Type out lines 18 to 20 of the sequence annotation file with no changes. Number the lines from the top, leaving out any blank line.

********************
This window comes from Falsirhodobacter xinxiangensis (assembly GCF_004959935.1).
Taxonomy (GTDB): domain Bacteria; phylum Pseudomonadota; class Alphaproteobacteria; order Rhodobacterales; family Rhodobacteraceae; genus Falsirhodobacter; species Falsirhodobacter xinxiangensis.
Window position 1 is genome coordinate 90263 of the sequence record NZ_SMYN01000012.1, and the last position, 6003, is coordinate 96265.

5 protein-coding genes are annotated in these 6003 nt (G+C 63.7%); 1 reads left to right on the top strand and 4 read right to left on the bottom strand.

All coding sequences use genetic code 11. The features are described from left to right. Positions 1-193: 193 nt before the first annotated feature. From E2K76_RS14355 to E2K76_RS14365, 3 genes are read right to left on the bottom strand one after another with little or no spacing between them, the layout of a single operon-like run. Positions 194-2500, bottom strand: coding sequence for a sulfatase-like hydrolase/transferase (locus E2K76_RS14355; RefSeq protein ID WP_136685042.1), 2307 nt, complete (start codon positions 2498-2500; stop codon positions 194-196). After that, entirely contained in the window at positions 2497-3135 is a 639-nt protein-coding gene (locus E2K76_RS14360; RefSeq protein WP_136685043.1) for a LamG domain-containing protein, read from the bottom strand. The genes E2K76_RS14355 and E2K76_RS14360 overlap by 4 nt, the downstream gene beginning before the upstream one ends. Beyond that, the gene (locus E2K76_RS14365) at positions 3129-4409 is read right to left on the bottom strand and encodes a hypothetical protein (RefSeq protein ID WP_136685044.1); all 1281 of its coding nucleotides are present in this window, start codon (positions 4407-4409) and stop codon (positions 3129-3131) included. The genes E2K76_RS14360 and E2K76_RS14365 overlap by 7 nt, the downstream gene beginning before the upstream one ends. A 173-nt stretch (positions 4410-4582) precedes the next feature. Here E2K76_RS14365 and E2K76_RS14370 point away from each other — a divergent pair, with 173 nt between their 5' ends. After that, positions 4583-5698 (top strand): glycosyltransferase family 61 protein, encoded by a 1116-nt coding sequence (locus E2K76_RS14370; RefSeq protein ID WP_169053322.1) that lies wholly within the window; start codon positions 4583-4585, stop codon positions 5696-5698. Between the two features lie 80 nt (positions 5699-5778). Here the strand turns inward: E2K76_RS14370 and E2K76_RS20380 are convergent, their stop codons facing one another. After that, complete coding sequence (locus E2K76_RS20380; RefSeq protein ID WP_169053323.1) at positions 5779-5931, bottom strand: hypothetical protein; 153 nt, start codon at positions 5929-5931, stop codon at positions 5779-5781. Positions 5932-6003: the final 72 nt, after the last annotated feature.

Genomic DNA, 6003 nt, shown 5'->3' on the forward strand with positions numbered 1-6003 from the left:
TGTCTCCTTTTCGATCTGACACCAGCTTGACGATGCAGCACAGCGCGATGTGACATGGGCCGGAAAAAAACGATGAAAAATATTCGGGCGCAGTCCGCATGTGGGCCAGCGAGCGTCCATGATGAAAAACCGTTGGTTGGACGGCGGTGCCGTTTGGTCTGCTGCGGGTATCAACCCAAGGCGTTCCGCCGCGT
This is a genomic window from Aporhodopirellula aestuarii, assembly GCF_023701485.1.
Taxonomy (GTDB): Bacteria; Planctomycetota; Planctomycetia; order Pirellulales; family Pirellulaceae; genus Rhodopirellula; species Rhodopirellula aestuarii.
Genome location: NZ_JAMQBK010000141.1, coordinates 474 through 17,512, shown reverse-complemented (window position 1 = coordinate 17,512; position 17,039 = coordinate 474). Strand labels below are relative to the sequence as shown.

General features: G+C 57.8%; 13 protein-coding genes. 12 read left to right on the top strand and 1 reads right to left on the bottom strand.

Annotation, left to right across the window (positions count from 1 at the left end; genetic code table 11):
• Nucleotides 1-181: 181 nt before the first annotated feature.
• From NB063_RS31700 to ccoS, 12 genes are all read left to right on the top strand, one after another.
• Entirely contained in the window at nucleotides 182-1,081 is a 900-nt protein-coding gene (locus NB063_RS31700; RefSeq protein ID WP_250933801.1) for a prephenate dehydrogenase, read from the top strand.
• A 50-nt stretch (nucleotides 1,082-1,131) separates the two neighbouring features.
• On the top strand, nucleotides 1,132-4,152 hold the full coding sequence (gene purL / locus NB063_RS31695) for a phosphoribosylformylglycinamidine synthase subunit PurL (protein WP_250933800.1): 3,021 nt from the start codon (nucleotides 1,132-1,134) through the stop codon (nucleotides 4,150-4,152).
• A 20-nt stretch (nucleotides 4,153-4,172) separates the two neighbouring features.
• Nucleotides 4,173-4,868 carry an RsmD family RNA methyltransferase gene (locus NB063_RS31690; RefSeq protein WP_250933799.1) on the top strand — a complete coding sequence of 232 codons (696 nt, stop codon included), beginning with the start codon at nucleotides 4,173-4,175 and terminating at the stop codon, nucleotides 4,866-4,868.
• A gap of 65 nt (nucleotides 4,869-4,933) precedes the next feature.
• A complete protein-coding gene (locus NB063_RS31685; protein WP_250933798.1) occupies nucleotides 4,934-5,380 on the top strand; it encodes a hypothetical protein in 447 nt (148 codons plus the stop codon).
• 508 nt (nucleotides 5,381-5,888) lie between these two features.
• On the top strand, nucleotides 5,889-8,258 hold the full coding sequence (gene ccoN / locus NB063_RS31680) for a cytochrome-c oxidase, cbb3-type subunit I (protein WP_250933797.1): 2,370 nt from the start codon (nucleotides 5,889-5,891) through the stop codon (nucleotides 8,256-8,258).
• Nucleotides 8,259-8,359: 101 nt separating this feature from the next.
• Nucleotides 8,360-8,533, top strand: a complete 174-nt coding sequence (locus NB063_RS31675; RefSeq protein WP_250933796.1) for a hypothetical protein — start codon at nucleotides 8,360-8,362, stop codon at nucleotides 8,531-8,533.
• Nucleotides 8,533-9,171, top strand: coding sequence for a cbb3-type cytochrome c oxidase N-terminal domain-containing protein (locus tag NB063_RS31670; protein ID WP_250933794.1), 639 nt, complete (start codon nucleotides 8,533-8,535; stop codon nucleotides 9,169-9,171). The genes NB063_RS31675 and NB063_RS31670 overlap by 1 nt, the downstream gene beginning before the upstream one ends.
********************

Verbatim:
• A 20-nt stretch (nucleotides 4,153-4,172) separates the two neighbouring features.
• Nucleotides 4,173-4,868 carry an RsmD family RNA methyltransferase gene (locus NB063_RS31690; RefSeq protein WP_250933799.1) on the top strand — a complete coding sequence of 232 codons (696 nt, stop codon included), beginning with the start codon at nucleotides 4,173-4,175 and terminating at the stop codon, nucleotides 4,866-4,868.
• A gap of 65 nt (nucleotides 4,869-4,933) precedes the next feature.